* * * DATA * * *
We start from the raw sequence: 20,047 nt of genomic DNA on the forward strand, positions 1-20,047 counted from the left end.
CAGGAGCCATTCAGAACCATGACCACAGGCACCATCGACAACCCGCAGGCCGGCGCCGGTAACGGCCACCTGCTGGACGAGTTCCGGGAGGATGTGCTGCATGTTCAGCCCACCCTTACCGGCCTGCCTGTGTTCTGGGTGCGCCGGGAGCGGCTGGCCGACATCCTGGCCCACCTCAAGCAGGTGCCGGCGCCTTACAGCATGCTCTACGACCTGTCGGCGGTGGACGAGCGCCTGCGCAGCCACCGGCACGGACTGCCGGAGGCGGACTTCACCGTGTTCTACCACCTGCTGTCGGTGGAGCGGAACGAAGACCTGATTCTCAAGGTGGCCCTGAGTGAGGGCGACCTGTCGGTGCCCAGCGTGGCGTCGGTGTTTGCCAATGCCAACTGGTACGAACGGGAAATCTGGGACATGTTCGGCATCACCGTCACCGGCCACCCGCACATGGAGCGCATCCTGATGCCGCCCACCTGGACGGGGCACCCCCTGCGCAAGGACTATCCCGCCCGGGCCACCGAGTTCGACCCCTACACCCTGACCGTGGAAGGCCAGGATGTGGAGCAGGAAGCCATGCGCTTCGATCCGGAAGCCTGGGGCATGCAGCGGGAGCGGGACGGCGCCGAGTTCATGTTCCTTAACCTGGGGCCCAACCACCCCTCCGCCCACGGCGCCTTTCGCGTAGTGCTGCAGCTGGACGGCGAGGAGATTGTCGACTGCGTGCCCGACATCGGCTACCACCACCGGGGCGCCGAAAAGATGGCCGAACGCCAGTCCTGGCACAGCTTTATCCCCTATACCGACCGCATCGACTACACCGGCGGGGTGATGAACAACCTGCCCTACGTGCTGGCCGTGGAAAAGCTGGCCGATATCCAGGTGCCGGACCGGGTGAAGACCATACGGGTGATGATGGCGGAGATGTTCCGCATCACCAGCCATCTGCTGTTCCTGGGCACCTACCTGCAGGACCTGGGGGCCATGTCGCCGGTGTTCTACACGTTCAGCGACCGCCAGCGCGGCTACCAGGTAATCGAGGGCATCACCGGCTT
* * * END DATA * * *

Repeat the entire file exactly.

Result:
We start from the raw sequence: 20,047 nt of genomic DNA on the forward strand, positions 1-20,047 counted from the left end.
CAGGAGCCATTCAGAACCATGACCACAGGCACCATCGACAACCCGCAGGCCGGCGCCGGTAACGGCCACCTGCTGGACGAGTTCCGGGAGGATGTGCTGCATGTTCAGCCCACCCTTACCGGCCTGCCTGTGTTCTGGGTGCGCCGGGAGCGGCTGGCCGACATCCTGGCCCACCTCAAGCAGGTGCCGGCGCCTTACAGCATGCTCTACGACCTGTCGGCGGTGGACGAGCGCCTGCGCAGCCACCGGCACGGACTGCCGGAGGCGGACTTCACCGTGTTCTACCACCTGCTGTCGGTGGAGCGGAACGAAGACCTGATTCTCAAGGTGGCCCTGAGTGAGGGCGACCTGTCGGTGCCCAGCGTGGCGTCGGTGTTTGCCAATGCCAACTGGTACGAACGGGAAATCTGGGACATGTTCGGCATCACCGTCACCGGCCACCCGCACATGGAGCGCATCCTGATGCCGCCCACCTGGACGGGGCACCCCCTGCGCAAGGACTATCCCGCCCGGGCCACCGAGTTCGACCCCTACACCCTGACCGTGGAAGGCCAGGATGTGGAGCAGGAAGCCATGCGCTTCGATCCGGAAGCCTGGGGCATGCAGCGGGAGCGGGACGGCGCCGAGTTCATGTTCCTTAACCTGGGGCCCAACCACCCCTCCGCCCACGGCGCCTTTCGCGTAGTGCTGCAGCTGGACGGCGAGGAGATTGTCGACTGCGTGCCCGACATCGGCTACCACCACCGGGGCGCCGAAAAGATGGCCGAACGCCAGTCCTGGCACAGCTTTATCCCCTATACCGACCGCATCGACTACACCGGCGGGGTGATGAACAACCTGCCCTACGTGCTGGCCGTGGAAAAGCTGGCCGATATCCAGGTGCCGGACCGGGTGAAGACCATACGGGTGATGATGGCGGAGATGTTCCGCATCACCAGCCATCTGCTGTTCCTGGGCACCTACCTGCAGGACCTGGGGGCCATGTCGCCGGTGTTCTACACGTTCAGCGACCGCCAGCGCGGCTACCAGGTAATCGAGGGCATCACCGGCTT